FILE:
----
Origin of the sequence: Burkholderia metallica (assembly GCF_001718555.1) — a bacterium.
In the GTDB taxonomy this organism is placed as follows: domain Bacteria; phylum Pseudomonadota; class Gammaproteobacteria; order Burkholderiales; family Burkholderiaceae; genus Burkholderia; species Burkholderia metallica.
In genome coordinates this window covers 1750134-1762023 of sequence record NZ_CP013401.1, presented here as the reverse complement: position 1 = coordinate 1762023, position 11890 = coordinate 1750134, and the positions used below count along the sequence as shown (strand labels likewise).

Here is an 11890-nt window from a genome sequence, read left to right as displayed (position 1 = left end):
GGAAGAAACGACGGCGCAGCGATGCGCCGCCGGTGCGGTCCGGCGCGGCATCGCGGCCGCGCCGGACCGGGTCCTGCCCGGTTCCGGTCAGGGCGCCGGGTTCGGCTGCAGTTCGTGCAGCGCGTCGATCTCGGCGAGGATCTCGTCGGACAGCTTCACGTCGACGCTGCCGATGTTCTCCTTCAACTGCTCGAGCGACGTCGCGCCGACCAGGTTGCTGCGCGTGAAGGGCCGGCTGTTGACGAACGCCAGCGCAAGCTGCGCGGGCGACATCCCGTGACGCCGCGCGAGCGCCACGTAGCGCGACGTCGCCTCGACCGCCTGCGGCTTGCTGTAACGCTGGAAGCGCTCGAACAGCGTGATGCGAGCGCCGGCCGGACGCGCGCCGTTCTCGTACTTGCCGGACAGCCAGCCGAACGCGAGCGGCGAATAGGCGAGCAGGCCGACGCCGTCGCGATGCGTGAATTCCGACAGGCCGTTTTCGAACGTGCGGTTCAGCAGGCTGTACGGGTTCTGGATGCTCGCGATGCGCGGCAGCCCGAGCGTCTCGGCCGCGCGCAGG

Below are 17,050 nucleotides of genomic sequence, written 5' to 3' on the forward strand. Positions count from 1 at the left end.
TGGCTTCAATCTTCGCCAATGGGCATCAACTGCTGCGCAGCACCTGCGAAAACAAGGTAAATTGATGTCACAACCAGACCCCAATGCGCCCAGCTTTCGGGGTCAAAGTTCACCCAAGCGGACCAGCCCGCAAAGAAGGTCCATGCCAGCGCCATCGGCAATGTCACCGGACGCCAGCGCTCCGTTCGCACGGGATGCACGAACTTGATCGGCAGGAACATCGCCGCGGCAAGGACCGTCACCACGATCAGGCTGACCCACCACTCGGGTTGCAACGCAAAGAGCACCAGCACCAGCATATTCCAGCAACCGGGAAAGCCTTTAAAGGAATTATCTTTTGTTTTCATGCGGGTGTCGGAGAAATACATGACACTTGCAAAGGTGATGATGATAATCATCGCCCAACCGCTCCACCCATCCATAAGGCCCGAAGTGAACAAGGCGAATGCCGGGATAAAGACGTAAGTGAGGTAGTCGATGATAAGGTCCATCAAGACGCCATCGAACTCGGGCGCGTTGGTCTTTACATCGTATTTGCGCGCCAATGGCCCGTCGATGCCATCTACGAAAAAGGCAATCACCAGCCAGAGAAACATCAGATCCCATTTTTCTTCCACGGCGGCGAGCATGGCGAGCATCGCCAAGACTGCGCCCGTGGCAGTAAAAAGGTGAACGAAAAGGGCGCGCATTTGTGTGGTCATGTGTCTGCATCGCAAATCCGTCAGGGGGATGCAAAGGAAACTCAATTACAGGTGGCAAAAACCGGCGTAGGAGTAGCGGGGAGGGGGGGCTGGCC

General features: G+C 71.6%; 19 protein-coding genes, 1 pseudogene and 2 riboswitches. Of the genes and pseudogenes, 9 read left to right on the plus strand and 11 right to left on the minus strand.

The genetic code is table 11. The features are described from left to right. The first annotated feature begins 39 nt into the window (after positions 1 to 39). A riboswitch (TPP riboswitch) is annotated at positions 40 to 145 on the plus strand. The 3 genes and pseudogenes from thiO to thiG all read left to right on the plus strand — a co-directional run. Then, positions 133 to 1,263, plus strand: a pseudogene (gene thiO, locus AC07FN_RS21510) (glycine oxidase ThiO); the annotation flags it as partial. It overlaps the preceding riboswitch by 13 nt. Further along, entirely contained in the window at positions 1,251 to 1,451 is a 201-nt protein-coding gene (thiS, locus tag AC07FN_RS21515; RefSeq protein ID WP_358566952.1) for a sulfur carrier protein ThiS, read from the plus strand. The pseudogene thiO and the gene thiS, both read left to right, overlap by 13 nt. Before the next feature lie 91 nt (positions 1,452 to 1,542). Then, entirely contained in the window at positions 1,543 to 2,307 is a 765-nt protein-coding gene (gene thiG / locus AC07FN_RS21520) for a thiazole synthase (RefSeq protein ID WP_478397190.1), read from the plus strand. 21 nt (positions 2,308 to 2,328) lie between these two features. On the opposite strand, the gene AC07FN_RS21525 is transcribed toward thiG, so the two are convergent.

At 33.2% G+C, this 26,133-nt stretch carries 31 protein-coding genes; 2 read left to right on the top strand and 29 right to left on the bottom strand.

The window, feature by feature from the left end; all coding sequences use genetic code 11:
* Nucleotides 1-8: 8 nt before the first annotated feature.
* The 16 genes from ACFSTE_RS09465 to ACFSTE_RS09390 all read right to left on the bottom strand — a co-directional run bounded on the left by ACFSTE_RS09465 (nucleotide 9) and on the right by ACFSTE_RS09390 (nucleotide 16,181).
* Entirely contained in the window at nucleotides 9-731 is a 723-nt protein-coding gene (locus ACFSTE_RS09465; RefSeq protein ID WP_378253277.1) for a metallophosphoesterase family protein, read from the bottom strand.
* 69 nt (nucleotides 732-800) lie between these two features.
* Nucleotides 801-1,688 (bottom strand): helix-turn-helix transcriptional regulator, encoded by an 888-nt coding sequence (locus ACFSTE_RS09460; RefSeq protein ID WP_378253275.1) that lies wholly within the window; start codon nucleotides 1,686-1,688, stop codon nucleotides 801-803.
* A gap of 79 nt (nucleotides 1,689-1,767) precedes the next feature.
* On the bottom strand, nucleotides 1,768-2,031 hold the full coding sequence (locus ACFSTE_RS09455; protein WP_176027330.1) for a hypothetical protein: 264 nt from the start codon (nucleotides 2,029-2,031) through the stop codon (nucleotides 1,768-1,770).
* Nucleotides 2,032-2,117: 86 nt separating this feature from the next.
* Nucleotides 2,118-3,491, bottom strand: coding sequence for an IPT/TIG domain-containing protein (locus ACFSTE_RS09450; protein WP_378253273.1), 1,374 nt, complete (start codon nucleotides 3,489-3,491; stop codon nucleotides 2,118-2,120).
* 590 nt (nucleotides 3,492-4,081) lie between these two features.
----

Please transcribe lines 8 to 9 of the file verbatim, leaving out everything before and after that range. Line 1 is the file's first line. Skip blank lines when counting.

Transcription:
General features: G+C 71.6%; 19 protein-coding genes, 1 pseudogene and 2 riboswitches. Of the genes and pseudogenes, 9 read left to right on the plus strand and 11 right to left on the minus strand.

The genetic code is table 11. The features are described from left to right. The first annotated feature begins 39 nt into the window (after positions 1 to 39). A riboswitch (TPP riboswitch) is annotated at positions 40 to 145 on the plus strand. The 3 genes and pseudogenes from thiO to thiG all read left to right on the plus strand — a co-directional run. Then, positions 133 to 1,263, plus strand: a pseudogene (gene thiO, locus AC07FN_RS21510) (glycine oxidase ThiO); the annotation flags it as partial. It overlaps the preceding riboswitch by 13 nt. Further along, entirely contained in the window at positions 1,251 to 1,451 is a 201-nt protein-coding gene (thiS, locus tag AC07FN_RS21515; RefSeq protein ID WP_358566952.1) for a sulfur carrier protein ThiS, read from the plus strand. The pseudogene thiO and the gene thiS, both read left to right, overlap by 13 nt. Before the next feature lie 91 nt (positions 1,452 to 1,542). Then, entirely contained in the window at positions 1,543 to 2,307 is a 765-nt protein-coding gene (gene thiG / locus AC07FN_RS21520) for a thiazole synthase (RefSeq protein ID WP_478397190.1), read from the plus strand. 21 nt (positions 2,308 to 2,328) lie between these two features. On the opposite strand, the gene AC07FN_RS21525 is transcribed toward thiG, so the two are convergent.